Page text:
There are lots of ways a person can be smart in this world. It took me a long time to figure this out – but there are times I still revert to a childhood belief in my own utter stupidity.
For a couple of weeks now, my WordPress Admin page had been bugging me to install a new version of software that would fix a bunch of things I didn’t even know were wrong. So yesterday I finally set aside some time and took a concentrated look at what needed to be done. I mean, how hard could it be?
Hard enough, actually, as I had to call in reinforcements in the form of my poor husband (who already spends too much time in front of a computer) and a phone call to my genius friend Chris who built my website and to whom I owe a lifetime of techie gratitude.
After a number of hours and a mountain of patience on the part of my spouse, the new software was installed and I was left to ruminate on my uselessness in the world of technology. On the one hand, a few years ago I couldn’t even find the power button on my new computer, and now I manipulate files and navigate the web successfully enough to blog most days. On the other hand, what would I do without the people in my life who possess the computer smarts necessary for the more complicated side of this work – those who get me out of my computer jams? Without them, I might not have a website or be a blogger.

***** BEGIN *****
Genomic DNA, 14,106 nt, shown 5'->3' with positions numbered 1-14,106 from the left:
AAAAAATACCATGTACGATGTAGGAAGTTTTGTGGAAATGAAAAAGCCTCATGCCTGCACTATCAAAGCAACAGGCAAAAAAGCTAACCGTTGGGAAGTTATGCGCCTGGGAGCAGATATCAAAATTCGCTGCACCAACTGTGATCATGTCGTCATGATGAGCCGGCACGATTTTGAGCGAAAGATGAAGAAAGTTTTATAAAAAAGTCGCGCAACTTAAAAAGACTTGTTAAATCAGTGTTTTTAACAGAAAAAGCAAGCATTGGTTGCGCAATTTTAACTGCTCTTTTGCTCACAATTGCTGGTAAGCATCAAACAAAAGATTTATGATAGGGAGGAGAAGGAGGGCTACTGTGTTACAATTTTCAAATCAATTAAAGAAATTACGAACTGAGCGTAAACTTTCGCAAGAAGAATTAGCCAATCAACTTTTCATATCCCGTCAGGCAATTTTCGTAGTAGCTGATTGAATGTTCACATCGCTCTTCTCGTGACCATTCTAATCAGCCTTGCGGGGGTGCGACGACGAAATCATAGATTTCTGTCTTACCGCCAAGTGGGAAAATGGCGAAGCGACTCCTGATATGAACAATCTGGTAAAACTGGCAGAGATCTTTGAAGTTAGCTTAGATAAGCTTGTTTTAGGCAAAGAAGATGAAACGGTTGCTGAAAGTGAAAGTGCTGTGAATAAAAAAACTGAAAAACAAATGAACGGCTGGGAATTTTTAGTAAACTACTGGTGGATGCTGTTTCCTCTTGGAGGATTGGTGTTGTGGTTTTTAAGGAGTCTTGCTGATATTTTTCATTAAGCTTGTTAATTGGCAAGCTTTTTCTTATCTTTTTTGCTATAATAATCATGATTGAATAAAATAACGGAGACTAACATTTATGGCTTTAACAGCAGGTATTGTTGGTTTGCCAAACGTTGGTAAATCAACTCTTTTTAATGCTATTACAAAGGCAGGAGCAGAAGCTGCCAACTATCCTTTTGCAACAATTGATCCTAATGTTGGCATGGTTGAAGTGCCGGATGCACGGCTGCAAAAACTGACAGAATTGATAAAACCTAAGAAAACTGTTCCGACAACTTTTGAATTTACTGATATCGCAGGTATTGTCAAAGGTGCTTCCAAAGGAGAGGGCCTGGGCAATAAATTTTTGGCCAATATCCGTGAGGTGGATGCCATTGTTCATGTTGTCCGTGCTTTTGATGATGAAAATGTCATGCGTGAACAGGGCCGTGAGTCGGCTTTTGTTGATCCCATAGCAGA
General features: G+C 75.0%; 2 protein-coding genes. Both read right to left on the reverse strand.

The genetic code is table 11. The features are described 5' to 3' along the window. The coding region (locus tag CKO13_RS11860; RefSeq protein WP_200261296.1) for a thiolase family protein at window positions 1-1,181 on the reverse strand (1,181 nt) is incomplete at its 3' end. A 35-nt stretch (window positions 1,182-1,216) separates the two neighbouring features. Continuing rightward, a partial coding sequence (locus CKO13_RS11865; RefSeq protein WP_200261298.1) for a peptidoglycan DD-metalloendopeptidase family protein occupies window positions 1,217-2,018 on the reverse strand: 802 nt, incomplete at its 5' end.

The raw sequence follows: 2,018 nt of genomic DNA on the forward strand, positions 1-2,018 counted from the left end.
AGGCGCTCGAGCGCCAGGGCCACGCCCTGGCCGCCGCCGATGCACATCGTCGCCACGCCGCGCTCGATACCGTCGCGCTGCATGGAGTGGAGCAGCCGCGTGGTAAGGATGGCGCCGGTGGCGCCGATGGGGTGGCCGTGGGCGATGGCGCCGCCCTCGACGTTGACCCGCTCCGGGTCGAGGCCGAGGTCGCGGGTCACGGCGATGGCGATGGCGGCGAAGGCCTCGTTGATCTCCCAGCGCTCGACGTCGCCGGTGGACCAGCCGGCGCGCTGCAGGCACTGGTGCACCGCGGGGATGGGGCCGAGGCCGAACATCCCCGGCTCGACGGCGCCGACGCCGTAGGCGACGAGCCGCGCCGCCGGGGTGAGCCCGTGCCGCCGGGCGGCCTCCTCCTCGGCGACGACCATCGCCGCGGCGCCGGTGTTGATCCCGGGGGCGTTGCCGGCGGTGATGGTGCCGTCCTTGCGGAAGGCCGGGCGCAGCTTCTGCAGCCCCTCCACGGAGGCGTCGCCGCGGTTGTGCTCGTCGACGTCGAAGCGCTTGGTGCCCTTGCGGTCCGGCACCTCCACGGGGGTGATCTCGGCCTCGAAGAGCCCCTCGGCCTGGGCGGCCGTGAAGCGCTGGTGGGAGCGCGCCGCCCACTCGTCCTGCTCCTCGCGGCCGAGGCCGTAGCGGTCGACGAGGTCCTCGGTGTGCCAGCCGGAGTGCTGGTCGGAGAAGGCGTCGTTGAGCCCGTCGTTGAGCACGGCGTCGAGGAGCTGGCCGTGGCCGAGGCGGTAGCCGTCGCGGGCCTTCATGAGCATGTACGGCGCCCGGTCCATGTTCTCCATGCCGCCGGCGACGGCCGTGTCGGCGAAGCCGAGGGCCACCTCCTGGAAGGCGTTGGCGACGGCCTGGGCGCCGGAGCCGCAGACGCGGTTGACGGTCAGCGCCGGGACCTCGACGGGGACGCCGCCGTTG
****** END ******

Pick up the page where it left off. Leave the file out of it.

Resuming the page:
As I mentioned earlier, I didn’t grow up feeling like the sharpest knife in the drawer. (Algebra and beyond have a way of doing that to a kid.) But as it turns out, my skills include (but are not limited to) communication, negotiation, and creative problem solving. I may not know a tremendous amount of computer lingo, but neither am I a dummy.
I guess the important lesson for me with regard to software installation independence is that people of different “skill sets” need each other. In order for me to have a website and blog that look and feel like I want them to, I need the expertise of those capable of navigating the technological hurdles. Meanwhile, I have jobs that utilize my abilities and “soft-skills” as they are called and I am valued professionally for them. I simply need to value myself for these skills and not be so hard on myself when I need to call my personal tech support network for back up.